FENZ levies burning up premiums – Grafton

"It's way past time government took responsibility for funding FENZ"

FENZ levies burning up premiums – Grafton


By Tim Grafton

Earlier this year headlines announced the government had stepped in to pay for the professional firefighters wage claim and agreed to a 24% increase backdated to 2021 along with other benefits.

The truth is that was a “loan” to FENZ (Fire and Emergency New Zealand), which now wants to shift the cost to those who insure their property and motor vehicles with a 13% ex GST (excluding goods and services tax) hike to the levy premium from July 1, 2024. The government, which only contributes $10 million of about $650 million to run the service has yet to agree to this, but what’s the chance?

Recent catastrophic events speak to the value of having insurance, but treating insurance as an endless hose of funds to tap encourages people not to insure, so placing more costs back onto government.  

Ten years ago, the FENZ levy on insurance customers totalled $326 million. This grew by nearly 20% to $391 million over the five years to 2017. Since then, it has surged. In the five years to 2022, it blew out by 63% to reach $638 million, around 10.4% of GWP (gross written premium) for commercial, domestic, and motor cover. If this rate of change continues, then it is set to reach over $1 billion before the end of the decade.

There is no question about the importance of the work done by the 1,767 professional firefighters and the more than 8,700 volunteer firefighters and near 4,100 other staff. That their work should be funded in the way it is, is widely accepted as unfair, out-of-step with the rest of the world, and unsustainable, but if it’s the system we have the spending needs to be well scrutinised and accounted for.

Many government buildings are uninsured, so free-ride on FENZ with a paltry $10 million contribution. That needs to be significantly increased to ease the load carried by insurance.

FENZ itself needs to have a good hard look for efficiencies of its own.

The Auditor-General recently identified several areas where FENZ should consider making savings. These include:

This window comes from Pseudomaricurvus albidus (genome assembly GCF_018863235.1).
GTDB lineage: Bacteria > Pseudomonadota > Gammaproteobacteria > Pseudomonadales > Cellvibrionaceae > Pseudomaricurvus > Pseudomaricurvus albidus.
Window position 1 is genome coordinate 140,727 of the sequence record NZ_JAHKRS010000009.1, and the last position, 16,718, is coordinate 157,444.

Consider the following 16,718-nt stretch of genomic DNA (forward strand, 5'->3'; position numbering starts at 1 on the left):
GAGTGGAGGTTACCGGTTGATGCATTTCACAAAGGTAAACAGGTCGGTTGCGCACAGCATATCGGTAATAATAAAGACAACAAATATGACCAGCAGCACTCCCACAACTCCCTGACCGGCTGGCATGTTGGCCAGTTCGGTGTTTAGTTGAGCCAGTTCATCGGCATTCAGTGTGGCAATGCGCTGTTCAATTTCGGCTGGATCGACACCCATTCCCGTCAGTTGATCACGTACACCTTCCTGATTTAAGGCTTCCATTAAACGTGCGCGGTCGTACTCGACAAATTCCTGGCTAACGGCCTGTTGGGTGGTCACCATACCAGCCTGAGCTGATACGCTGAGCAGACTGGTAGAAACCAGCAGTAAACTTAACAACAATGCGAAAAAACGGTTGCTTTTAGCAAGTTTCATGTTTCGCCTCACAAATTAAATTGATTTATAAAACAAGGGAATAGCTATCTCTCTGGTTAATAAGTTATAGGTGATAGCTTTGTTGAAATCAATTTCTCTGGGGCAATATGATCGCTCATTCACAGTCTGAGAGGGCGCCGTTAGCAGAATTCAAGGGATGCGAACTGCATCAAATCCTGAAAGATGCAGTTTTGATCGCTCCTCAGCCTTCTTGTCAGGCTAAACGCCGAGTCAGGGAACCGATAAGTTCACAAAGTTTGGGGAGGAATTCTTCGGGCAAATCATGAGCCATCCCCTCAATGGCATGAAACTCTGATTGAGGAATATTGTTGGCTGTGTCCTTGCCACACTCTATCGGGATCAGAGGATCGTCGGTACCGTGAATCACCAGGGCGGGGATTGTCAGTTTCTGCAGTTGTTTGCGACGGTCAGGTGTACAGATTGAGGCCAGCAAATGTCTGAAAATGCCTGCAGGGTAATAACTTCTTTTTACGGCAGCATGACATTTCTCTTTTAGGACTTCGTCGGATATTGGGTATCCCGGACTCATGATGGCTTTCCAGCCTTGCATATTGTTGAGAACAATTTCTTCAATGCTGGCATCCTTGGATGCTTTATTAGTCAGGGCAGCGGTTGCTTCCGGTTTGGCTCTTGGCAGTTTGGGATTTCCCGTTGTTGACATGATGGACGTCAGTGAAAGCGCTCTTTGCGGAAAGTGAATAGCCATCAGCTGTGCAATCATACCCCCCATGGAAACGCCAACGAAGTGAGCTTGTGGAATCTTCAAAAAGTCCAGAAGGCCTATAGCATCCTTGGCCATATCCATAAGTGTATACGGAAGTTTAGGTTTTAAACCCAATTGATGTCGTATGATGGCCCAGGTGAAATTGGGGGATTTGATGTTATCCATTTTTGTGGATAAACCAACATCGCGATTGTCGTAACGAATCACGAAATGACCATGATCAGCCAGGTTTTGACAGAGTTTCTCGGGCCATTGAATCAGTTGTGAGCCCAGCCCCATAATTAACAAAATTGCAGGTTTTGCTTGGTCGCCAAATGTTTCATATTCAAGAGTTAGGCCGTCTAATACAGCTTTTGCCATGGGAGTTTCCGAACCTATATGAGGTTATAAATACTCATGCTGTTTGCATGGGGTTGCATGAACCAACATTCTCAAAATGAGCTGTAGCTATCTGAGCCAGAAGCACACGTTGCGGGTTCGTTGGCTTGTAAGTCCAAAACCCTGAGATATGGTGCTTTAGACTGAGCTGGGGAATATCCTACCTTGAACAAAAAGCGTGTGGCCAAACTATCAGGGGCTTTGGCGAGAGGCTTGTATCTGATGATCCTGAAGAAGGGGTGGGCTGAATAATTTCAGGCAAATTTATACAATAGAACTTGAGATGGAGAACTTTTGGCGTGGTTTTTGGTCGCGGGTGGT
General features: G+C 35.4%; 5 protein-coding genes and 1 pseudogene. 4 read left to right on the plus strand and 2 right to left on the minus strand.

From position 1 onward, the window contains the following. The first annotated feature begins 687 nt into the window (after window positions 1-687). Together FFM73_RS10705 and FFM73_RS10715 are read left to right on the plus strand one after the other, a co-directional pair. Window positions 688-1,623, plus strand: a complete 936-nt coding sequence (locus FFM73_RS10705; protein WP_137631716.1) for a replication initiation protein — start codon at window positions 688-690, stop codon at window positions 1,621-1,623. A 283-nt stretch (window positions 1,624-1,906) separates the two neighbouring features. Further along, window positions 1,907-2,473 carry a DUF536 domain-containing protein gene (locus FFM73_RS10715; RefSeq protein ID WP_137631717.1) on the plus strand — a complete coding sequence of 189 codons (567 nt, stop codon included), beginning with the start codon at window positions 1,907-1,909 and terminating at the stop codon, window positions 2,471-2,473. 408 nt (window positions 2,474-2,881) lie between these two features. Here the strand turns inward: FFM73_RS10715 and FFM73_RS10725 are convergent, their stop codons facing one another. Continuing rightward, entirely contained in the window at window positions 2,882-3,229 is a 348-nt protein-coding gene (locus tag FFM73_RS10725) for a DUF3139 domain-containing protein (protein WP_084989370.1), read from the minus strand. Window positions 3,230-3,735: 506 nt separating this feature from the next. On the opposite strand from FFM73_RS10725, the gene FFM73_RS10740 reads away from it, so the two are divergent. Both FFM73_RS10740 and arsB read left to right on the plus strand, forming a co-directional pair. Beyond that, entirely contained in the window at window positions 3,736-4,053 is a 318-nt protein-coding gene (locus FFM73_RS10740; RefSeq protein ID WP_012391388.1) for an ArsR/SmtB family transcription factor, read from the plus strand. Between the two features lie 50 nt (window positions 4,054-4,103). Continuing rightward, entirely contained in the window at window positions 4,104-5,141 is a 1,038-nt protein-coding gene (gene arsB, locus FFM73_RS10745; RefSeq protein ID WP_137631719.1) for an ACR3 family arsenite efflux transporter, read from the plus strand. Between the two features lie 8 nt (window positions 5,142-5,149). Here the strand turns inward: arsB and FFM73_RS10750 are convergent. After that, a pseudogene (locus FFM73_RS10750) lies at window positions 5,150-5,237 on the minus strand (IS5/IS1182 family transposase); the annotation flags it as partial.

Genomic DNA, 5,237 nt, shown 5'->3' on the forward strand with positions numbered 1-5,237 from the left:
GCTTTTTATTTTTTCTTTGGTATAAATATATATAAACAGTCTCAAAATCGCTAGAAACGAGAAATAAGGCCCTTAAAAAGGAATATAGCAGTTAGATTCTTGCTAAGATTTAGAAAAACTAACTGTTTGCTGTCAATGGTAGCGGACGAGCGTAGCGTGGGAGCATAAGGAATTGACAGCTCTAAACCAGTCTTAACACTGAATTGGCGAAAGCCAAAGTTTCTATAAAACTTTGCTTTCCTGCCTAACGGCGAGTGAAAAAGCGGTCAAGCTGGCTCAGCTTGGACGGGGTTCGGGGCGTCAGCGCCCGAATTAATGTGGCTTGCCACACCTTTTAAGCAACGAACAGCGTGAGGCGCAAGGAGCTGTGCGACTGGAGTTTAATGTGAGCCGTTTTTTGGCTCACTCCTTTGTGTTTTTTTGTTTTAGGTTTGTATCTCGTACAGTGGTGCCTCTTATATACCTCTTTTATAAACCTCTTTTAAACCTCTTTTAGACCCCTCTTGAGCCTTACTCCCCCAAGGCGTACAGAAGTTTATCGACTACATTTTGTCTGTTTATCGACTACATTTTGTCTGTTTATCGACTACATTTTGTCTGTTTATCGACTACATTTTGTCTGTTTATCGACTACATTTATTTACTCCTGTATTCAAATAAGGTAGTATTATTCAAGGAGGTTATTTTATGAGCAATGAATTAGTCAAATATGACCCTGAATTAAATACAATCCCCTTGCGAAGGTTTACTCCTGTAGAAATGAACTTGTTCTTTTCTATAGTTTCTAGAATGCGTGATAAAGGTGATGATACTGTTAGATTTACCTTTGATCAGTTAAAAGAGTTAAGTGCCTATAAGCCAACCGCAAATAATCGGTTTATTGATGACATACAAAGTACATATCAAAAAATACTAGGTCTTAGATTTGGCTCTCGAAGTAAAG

• co-locating with other emergency services to save on building costs
  • acting on the findings of fire investigations to target prevention activities
  • looking for savings across its extensive property portfolio
  • fixing outdated procurement processes
  • closing levy exemptions such as those enjoyed by forestry owners

In the consultation document on the levy hike, FENZ says it didn’t have time to consider the implication of looking at the impact of funding the increase from its operational and capital programmes. Yet, it gave only 14 business days for insurers to respond to its proposal.

FENZ needs to make time to ensure it is operating as efficiently as possible.   

FENZ also has the option to draw down some of the $198 million of cash reserves it has built up from unspent levies. This means insured people have been paying more than they should have done to run FENZ.

Ironically, the levy is collected only against those risks that are covered in case of fire, but most of its spend is on many activities unrelated to fire, such as the around one-third of calls that are false alarms.

Then there are other FENZ calls that government identifies as being of public benefit. These include attending medical emergencies or undertaking search and rescue. These really shouldn’t fall within the scope of a levy on insurance cover specifically related to fire.  Where is the cost recovery from carrying out these services?

ICNZ will continue to work in good faith with the government on behalf of its members and their customers to make the best of how the FENZ levy is developed and is applied.

However, doing so should not detract from the fundamental fact that FENZ should not be funded out of the pockets of insurance customers in the first place. Our police, ambulance services, or coast guard are not funded this way.

It’s way past time government took responsibility for funding FENZ and gave long suffering insurance customers a break.

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